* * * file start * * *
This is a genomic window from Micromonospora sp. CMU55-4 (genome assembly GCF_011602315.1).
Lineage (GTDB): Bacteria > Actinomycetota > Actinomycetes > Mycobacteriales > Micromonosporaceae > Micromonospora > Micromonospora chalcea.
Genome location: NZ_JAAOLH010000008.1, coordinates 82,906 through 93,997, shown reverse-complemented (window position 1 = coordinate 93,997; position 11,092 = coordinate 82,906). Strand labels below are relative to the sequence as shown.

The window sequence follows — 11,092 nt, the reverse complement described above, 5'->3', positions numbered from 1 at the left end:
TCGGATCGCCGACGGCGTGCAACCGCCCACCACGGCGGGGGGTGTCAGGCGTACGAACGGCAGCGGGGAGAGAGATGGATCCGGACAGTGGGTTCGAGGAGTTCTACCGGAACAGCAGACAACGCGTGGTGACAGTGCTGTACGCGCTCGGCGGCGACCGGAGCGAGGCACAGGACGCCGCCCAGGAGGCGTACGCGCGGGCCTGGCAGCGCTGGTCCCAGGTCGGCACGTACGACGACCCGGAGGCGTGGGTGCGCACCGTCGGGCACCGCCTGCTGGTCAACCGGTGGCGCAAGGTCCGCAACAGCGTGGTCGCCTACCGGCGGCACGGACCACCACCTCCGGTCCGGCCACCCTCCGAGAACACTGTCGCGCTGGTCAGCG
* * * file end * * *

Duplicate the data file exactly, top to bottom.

This is a genomic window from Micromonospora sp. CMU55-4 (genome assembly GCF_011602315.1).
Lineage (GTDB): Bacteria > Actinomycetota > Actinomycetes > Mycobacteriales > Micromonosporaceae > Micromonospora > Micromonospora chalcea.
Genome location: NZ_JAAOLH010000008.1, coordinates 82,906 through 93,997, shown reverse-complemented (window position 1 = coordinate 93,997; position 11,092 = coordinate 82,906). Strand labels below are relative to the sequence as shown.

The window sequence follows — 11,092 nt, the reverse complement described above, 5'->3', positions numbered from 1 at the left end:
TCGGATCGCCGACGGCGTGCAACCGCCCACCACGGCGGGGGGTGTCAGGCGTACGAACGGCAGCGGGGAGAGAGATGGATCCGGACAGTGGGTTCGAGGAGTTCTACCGGAACAGCAGACAACGCGTGGTGACAGTGCTGTACGCGCTCGGCGGCGACCGGAGCGAGGCACAGGACGCCGCCCAGGAGGCGTACGCGCGGGCCTGGCAGCGCTGGTCCCAGGTCGGCACGTACGACGACCCGGAGGCGTGGGTGCGCACCGTCGGGCACCGCCTGCTGGTCAACCGGTGGCGCAAGGTCCGCAACAGCGTGGTCGCCTACCGGCGGCACGGACCACCACCTCCGGTCCGGCCACCCTCCGAGAACACTGTCGCGCTGGTCAGCG